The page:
Re: Questions on query planner, join types, and work_mem  (Hannu Krosing, )
          Re: Questions on query planner, join types, and work_mem  ("Kevin Grittner", )
         Re: Questions on query planner, join types, and work_mem  (Hannu Krosing, )
       Re: Questions on query planner, join types, and work_mem  (Bruce Momjian, )
        Re: Questions on query planner, join types, and work_mem  (Robert Haas, )
         Re: Questions on query planner, join types, and work_mem  (Bruce Momjian, )
          Re: Questions on query planner, join types, and work_mem  (Bruce Momjian, )
   Re: Questions on query planner, join types, and work_mem  ("Kevin Grittner", )
 Re: Questions on query planner, join types, and work_mem  (Greg Smith, )

On Wed, 2010-08-04 at 22:03 +0300, Hannu Krosing wrote:
> On Wed, 2010-08-04 at 21:41 +0300, Hannu Krosing wrote:
> > On Wed, 2010-08-04 at 14:00 -0400, Tom Lane wrote:
>
> > > regression=# select name, setting from pg_settings where name like '%cost';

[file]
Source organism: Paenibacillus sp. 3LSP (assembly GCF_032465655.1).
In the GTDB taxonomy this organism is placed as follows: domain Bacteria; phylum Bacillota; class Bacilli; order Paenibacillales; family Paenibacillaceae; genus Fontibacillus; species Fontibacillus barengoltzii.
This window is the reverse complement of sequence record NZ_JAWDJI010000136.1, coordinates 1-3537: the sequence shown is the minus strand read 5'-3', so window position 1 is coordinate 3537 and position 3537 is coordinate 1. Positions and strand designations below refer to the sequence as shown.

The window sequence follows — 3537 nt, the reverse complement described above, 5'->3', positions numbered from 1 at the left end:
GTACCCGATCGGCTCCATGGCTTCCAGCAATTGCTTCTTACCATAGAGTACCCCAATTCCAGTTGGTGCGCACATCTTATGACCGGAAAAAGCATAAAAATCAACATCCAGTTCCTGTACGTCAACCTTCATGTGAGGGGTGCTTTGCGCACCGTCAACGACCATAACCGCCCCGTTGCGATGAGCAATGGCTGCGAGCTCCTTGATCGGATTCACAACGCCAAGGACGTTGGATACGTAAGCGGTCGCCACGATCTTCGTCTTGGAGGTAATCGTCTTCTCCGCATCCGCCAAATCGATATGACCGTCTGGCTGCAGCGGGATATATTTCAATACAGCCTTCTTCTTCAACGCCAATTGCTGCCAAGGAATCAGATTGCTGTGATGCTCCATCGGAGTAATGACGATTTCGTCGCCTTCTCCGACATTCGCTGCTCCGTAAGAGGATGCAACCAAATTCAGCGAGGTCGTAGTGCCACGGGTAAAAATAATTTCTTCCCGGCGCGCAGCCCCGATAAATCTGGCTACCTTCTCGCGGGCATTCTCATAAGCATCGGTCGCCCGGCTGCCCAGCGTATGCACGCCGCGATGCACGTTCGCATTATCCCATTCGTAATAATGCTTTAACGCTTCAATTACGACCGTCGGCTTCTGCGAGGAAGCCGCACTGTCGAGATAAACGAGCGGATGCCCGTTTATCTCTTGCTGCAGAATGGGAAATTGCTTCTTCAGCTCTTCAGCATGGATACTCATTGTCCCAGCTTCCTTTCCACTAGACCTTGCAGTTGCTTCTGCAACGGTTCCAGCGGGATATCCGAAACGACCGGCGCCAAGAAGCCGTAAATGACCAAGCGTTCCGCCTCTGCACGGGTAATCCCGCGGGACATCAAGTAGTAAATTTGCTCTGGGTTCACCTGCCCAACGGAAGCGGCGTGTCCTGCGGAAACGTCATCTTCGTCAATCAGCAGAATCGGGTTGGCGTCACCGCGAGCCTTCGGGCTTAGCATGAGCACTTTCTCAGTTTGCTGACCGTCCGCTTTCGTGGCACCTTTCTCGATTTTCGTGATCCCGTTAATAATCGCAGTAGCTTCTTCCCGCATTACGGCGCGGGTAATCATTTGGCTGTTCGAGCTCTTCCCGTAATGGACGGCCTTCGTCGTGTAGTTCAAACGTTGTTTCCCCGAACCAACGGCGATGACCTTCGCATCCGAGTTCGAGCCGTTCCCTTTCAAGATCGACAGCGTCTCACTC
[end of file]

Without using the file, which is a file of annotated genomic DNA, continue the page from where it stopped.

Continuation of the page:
> > >          name         | setting
> > > ----------------------+---------
> > >  cpu_index_tuple_cost | 0.005
> > >  cpu_operator_cost    | 0.0025
> > >  cpu_tuple_cost       | 0.01
> > >  random_page_cost     | 4
> > >  seq_page_cost        | 1
> > > (5 rows)
> > >
> > > To model an all-in-RAM database, you can either dial down both
> > > random_page_cost and seq_page_cost to 0.1 or so, or set random_page_cost
> > > to 1 and increase all the CPU costs.  The former is less effort ;-)
> > >
> > > It should be noted also that there's not all that much evidence backing
> > > up the default values of the cpu_xxx_cost variables.  In the past those
> > > didn't matter much because I/O costs always swamped CPU costs anyway.
> > > But I can foresee us having to twiddle those defaults and maybe refine
> > > the CPU cost model more, as all-in-RAM cases get more common.
> >
> > Especially the context switch + copy between shared buffers and system
> > disk cache will become noticeable at these speeds.
> >
> > An easy way to test it is loading a table with a few indexes, once with
> > a shared_buffers value, which is senough for only the main table and
> > once with one that fits both table and indexes,

I re-ran the test, and checked idx_blks_read for 28MB case